Youth battle against COVID-19
By Jacob Omondi, Jackline Waithaka and Jane Wairutu
Globally, as of September 9, 2020 there have been 27,417,497 confirmed cases of Coronavirus reported to WHO. Efforts to slow the surge in cases and completely flatten the curve continue to be introduced at various scales however, the impacts of the pandemic have severely been experienced all around the globe.
Various reports note the COVID-19 outbreak, has greatly affected the labour market particularly the informal economic sector which harbors a large number of youth who now experience the negative impacts of the outbreak as a result of job losses and pay cuts. The pandemic has greatly devastated the youth, especially in informal settlements such as Mathare, Nairobi. Financial instability caused by contract termination and the evening curfew which affects a retailer’s booming business hours is among the main factors causing hardships for most youth who operate their businesses.
Residents in settlements such as Mathare, who often live from hand to mouth, are used to operating their business in the late-night hours. But they are now required to be home by 21.00 thereby reducing the hours where they would capitalize profits and businesses is at its peak. These businesses include the transport industry where the majority of the drivers and conductors are youths especially men, bar attendees who sell illicit brew (chang’aa) which is the backbone of Mathare’s economy. These jobs created employment for a lot of youths who could otherwise be rendered jobless and has resulted in a higher crime rate.
After the closure of schools as a measure to control COVID-19 there has been increased theft, more cases of teenage pregnancies, greater drug use, and more gang-related activity among youths. The rising trend among such groups has been attributed to the high unemployment rate amongst the youth both students and the ‘hustlers’ increasing social violence such as gender-based violence.
The story of Amos
Amos, a 22-year-old, talented artist and fashion designer from Mathare 4a, sought to sell coffee after the termination of his contract in a fashion firm he worked for. He expressed concern in his new business as it is yet to successfully pick up. A sense of uncertainty lingers as he thinks of his business’s future outcomes due to the low daily’s earning he can carve out. This is due to the low demand for coffee following the introduction of curfew, which has slowed down normal business operations during the booming business hours.
Unemployment has added to the increased rate of insecurity within Mathare. Amos has witnessed several scenes that bring about his fright for the dark. To him, this nightmare began when his and hundreds of other worker’s contracts were promptly terminated. He now has to risk finding customers within the now dangerous streets to earn a living.
The story of Stafford
Stafford Otieno a 28-year-old youth from Mathare said, “Finding a job has been one of my biggest challenges during this difficult pandemic period. I have applied for so many jobs but I have not been successful. Also, most of the jobs require years of experience and I do not have the exposure. I have realized here in Kenya if you don’t have connections or a godfather you can’t find a job.”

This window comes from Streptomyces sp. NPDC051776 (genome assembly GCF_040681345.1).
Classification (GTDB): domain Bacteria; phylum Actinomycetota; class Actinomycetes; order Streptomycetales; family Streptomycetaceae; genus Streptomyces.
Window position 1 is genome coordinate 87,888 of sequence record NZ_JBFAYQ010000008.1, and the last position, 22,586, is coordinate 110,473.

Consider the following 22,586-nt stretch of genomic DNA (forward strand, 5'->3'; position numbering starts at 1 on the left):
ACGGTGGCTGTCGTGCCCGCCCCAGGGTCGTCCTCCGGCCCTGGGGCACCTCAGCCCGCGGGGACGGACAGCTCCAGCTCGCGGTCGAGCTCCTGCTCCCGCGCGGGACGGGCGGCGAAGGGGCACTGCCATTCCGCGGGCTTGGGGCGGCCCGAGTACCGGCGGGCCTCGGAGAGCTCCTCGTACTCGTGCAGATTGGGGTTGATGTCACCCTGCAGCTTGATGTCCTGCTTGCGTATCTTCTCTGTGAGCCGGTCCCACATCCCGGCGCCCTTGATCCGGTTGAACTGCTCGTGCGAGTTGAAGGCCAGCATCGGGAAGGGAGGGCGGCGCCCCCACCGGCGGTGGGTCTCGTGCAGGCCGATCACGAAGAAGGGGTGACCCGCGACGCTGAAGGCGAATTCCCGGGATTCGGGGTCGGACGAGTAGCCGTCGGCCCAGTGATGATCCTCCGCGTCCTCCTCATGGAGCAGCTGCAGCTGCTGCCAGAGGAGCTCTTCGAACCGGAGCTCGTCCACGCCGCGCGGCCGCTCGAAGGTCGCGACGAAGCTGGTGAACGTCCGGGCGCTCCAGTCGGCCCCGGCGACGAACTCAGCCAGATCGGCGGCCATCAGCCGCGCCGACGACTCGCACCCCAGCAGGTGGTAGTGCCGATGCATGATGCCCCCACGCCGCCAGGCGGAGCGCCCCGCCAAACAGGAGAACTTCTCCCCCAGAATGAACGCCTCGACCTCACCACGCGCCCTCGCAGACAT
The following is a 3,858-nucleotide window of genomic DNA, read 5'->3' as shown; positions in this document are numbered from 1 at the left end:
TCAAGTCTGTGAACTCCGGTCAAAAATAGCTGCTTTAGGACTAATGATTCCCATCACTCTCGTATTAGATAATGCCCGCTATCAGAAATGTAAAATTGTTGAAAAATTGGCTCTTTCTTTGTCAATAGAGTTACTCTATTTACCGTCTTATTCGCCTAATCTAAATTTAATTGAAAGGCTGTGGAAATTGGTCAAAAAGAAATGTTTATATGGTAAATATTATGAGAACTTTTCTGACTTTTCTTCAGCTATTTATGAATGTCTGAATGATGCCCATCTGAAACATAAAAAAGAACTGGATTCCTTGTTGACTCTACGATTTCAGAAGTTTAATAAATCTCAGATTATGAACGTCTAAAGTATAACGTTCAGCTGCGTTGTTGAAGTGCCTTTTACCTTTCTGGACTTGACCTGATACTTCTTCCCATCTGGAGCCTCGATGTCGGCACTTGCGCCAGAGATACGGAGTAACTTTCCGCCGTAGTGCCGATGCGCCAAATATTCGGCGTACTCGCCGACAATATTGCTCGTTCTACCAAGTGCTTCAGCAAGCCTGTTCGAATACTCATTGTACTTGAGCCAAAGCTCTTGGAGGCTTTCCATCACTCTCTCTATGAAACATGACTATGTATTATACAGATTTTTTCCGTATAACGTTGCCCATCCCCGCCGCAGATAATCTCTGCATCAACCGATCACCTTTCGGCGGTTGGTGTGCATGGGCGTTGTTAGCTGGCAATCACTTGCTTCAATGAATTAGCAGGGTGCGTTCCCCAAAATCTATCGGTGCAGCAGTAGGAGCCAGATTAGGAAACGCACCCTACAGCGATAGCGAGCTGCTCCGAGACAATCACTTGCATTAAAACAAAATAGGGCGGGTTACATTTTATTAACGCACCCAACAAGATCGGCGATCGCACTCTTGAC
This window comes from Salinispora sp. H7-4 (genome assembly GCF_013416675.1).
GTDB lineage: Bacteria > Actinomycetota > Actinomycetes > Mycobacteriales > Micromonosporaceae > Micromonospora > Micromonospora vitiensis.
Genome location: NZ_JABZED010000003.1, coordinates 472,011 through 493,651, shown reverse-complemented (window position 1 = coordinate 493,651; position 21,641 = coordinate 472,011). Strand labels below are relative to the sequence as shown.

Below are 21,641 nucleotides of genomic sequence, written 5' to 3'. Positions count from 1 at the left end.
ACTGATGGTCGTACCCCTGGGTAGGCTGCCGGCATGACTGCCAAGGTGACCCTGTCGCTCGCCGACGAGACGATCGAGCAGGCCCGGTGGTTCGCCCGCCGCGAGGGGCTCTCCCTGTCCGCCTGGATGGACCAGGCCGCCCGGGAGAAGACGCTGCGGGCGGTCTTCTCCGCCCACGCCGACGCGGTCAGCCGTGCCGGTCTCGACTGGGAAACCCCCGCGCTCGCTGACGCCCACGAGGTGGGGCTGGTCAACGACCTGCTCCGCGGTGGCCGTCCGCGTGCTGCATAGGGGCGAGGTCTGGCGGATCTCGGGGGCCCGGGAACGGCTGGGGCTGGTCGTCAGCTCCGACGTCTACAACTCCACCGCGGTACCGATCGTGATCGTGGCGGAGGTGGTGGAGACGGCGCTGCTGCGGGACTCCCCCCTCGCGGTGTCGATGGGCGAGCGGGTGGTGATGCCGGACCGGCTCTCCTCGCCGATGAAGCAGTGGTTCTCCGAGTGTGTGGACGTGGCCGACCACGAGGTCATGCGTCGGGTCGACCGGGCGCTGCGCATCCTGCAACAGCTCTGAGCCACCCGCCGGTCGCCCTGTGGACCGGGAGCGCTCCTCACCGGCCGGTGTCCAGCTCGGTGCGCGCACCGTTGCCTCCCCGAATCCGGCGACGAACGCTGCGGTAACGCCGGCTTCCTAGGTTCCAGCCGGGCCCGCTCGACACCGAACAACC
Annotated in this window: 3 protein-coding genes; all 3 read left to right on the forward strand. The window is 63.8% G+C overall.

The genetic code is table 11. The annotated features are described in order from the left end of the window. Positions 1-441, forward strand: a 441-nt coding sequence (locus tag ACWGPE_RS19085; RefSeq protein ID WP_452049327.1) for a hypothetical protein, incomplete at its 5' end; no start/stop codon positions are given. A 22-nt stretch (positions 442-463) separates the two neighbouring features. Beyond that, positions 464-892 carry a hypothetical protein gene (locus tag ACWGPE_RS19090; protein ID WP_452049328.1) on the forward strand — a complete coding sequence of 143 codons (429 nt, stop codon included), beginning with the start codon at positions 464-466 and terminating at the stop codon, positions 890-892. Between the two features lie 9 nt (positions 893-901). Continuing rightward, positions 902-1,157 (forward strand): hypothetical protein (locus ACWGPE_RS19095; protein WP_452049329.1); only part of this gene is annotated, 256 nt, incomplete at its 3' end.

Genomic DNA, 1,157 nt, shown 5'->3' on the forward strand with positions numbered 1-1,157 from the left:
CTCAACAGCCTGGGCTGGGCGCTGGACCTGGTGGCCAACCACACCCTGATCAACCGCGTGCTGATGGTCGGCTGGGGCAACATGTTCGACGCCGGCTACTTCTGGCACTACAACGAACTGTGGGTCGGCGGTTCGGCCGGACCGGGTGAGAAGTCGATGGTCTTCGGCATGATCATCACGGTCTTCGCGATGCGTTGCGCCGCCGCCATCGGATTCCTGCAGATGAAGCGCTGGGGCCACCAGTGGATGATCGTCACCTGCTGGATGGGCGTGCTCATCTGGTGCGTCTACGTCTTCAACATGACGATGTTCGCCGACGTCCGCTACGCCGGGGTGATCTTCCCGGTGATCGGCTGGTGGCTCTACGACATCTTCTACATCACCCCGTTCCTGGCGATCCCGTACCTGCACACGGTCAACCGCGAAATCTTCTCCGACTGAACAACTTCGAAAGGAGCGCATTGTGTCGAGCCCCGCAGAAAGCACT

The stories of Daniel, Brian and the second Daniel
Many learning institutions around the world remain closed in an attempt to contain the spread of the COVID-19 virus. In Kenya, the education ministry directed the closure of schools in mid-March, three months after the school calendar had commenced. Six months on, various efforts have been channeled towards adapting to a new normal, online learning, as the government-run Kenya Institute of Curriculum Development continues to provide school programmes via the radio, television, and online.
The suspension of school by the government has made some Mathare based university students like Brian Opondo, Daniel Shitanda and Daniel Ongulo among others take up tutoring both primary and secondary candidates. They now have 25 students, whom they tutor within Mathare at a small fee of 100 shillings (KSH) per week to carter for administrative costs e.g. photocopy of the academic past paper for revision. This they do voluntarily while making use of the learning space granted by Canada Mathare Education Trust.
Prompting creative responses
As much as the pandemic has affected many, it has also helped, to an extent, in improving lifestyles as thousands of youth have embraced creativity and innovation, some proceeding to make a living out of it. Sectors such as fine arts by drawing murals, music through composition of inspirational songs, poetry composition and performance, artistic performances are now using social media platforms such as Facebook, twitter and YouTube. Such artistic performances are majorly geared towards attracting audiences and provide entertainment sources as well as educational and awareness creation platforms for the masses.
COVID-19 has impacted negatively on majority of youth, but hasn’t hindered their active brains from being inventive and innovative thereby portraying the possibilities of coping within the pandemic period and going further to also be able to earn a living. And this is only possible if they are empowered to do so by creating co-curriculum training facilities such as vocational and community training institutes. With proper measures, we can manage the drastic economic instability the youth are experiencing currently.